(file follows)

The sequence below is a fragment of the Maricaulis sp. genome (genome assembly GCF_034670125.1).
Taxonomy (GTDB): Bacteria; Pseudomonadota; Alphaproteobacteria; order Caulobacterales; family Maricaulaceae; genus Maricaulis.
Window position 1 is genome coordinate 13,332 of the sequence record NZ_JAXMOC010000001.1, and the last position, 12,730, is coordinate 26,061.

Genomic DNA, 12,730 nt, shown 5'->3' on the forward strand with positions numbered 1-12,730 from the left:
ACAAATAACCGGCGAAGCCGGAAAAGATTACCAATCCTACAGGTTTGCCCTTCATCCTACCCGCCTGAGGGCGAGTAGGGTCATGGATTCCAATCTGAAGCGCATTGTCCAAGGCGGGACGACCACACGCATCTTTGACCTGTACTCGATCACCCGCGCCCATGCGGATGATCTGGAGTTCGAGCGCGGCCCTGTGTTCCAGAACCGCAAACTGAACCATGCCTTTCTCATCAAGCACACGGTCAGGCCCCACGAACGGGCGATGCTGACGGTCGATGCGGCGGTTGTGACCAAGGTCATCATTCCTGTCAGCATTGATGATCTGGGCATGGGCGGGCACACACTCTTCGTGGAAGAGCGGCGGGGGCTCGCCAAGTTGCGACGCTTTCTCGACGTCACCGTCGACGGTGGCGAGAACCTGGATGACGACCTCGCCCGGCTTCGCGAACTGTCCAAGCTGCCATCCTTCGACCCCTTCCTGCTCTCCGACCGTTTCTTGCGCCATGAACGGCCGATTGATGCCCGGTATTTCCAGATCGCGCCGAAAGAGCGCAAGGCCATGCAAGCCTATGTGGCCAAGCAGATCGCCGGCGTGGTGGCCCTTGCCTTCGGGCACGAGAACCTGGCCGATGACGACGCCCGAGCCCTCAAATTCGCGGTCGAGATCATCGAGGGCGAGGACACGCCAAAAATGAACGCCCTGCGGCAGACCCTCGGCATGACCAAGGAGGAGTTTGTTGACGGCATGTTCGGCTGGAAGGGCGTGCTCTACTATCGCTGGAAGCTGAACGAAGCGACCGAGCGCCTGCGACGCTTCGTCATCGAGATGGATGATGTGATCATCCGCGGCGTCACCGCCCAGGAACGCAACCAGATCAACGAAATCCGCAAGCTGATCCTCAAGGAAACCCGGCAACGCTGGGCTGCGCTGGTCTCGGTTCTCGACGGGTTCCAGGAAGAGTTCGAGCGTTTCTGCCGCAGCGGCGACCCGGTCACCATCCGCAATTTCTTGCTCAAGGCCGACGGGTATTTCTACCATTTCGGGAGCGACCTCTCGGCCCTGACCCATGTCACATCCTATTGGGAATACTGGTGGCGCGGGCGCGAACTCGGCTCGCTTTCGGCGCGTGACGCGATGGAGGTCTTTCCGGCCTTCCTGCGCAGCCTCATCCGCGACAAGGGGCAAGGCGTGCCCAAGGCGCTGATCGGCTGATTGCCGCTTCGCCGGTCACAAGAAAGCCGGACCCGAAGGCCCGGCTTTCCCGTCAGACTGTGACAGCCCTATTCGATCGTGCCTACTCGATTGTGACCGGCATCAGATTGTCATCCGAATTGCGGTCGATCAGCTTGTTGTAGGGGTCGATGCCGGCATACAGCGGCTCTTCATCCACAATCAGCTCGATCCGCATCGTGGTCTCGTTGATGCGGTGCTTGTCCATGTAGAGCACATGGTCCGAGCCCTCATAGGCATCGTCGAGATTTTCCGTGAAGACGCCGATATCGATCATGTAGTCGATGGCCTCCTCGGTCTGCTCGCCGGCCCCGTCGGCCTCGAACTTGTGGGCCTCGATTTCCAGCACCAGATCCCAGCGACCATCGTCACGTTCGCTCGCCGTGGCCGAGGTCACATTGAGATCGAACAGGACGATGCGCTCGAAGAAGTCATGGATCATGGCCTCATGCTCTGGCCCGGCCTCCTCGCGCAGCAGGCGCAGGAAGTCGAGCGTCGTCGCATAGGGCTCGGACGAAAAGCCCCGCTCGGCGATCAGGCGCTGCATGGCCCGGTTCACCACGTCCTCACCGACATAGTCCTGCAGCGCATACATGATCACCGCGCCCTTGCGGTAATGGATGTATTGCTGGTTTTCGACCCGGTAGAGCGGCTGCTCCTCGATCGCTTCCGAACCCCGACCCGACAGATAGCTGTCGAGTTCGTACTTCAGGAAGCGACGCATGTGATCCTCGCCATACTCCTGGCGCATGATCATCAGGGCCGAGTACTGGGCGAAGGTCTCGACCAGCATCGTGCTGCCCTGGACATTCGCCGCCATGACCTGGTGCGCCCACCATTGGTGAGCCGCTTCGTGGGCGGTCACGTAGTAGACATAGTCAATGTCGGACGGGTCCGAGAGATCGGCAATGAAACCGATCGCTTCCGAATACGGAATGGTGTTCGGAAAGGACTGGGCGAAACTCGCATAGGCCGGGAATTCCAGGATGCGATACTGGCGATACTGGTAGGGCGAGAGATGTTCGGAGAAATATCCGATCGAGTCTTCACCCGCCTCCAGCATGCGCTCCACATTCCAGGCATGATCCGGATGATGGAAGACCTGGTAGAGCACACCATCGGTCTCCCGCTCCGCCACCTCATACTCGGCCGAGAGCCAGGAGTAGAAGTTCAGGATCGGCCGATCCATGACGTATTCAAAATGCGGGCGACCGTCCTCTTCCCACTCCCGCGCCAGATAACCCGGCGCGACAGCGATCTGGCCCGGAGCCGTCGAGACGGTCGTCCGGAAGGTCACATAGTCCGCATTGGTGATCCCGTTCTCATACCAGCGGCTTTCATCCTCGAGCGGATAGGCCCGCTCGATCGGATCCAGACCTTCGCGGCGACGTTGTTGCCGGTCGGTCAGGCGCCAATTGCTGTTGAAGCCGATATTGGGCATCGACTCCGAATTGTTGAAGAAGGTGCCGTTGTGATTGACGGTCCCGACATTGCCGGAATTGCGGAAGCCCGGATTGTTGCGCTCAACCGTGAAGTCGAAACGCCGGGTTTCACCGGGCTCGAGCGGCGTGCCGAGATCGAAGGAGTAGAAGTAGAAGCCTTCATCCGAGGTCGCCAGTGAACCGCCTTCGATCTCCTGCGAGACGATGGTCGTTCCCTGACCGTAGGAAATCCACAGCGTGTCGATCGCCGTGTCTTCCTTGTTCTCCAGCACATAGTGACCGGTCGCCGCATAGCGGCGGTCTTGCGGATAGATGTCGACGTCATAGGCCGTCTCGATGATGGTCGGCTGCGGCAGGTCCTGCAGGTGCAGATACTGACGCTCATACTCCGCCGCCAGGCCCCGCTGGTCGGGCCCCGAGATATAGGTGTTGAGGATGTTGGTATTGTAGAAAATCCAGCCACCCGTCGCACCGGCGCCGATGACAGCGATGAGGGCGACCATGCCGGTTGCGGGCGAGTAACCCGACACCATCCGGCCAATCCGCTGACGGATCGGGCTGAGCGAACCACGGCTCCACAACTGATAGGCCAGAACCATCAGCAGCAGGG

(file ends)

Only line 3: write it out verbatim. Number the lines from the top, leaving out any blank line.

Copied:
Window position 1 is genome coordinate 13,332 of the sequence record NZ_JAXMOC010000001.1, and the last position, 12,730, is coordinate 26,061.